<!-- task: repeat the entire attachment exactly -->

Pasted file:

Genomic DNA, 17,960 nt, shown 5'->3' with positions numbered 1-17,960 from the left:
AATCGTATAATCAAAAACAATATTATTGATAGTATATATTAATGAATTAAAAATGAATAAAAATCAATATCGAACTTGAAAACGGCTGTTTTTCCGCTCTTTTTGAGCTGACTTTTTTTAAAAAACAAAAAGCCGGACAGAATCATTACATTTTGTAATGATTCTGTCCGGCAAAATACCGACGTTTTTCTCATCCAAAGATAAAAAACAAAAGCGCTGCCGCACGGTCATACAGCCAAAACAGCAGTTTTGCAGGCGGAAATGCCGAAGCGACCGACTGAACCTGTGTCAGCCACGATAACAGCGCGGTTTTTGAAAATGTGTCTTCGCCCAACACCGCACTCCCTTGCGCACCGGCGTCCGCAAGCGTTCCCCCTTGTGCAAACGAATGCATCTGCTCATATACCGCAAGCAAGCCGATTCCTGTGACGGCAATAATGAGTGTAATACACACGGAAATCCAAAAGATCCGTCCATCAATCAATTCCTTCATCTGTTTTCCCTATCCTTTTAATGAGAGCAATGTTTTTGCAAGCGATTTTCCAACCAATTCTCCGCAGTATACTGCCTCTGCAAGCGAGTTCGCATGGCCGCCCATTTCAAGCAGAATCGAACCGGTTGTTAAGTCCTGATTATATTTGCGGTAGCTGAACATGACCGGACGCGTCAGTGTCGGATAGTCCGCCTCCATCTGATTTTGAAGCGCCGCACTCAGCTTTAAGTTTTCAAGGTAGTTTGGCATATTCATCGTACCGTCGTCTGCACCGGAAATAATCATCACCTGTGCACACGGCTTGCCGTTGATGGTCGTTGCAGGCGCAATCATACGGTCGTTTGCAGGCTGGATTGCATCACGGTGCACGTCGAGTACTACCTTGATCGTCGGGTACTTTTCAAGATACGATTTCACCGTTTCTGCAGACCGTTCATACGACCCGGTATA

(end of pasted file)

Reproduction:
Genomic DNA, 17,960 nt, shown 5'->3' with positions numbered 1-17,960 from the left:
AATCGTATAATCAAAAACAATATTATTGATAGTATATATTAATGAATTAAAAATGAATAAAAATCAATATCGAACTTGAAAACGGCTGTTTTTCCGCTCTTTTTGAGCTGACTTTTTTTAAAAAACAAAAAGCCGGACAGAATCATTACATTTTGTAATGATTCTGTCCGGCAAAATACCGACGTTTTTCTCATCCAAAGATAAAAAACAAAAGCGCTGCCGCACGGTCATACAGCCAAAACAGCAGTTTTGCAGGCGGAAATGCCGAAGCGACCGACTGAACCTGTGTCAGCCACGATAACAGCGCGGTTTTTGAAAATGTGTCTTCGCCCAACACCGCACTCCCTTGCGCACCGGCGTCCGCAAGCGTTCCCCCTTGTGCAAACGAATGCATCTGCTCATATACCGCAAGCAAGCCGATTCCTGTGACGGCAATAATGAGTGTAATACACACGGAAATCCAAAAGATCCGTCCATCAATCAATTCCTTCATCTGTTTTCCCTATCCTTTTAATGAGAGCAATGTTTTTGCAAGCGATTTTCCAACCAATTCTCCGCAGTATACTGCCTCTGCAAGCGAGTTCGCATGGCCGCCCATTTCAAGCAGAATCGAACCGGTTGTTAAGTCCTGATTATATTTGCGGTAGCTGAACATGACCGGACGCGTCAGTGTCGGATAGTCCGCCTCCATCTGATTTTGAAGCGCCGCACTCAGCTTTAAGTTTTCAAGGTAGTTTGGCATATTCATCGTACCGTCGTCTGCACCGGAAATAATCATCACCTGTGCACACGGCTTGCCGTTGATGGTCGTTGCAGGCGCAATCATACGGTCGTTTGCAGGCTGGATTGCATCACGGTGCACGTCGAGTACTACCTTGATCGTCGGGTACTTTTCAAGATACGATTTCACCGTTTCTGCAGACCGTTCATACGACCCGGTATA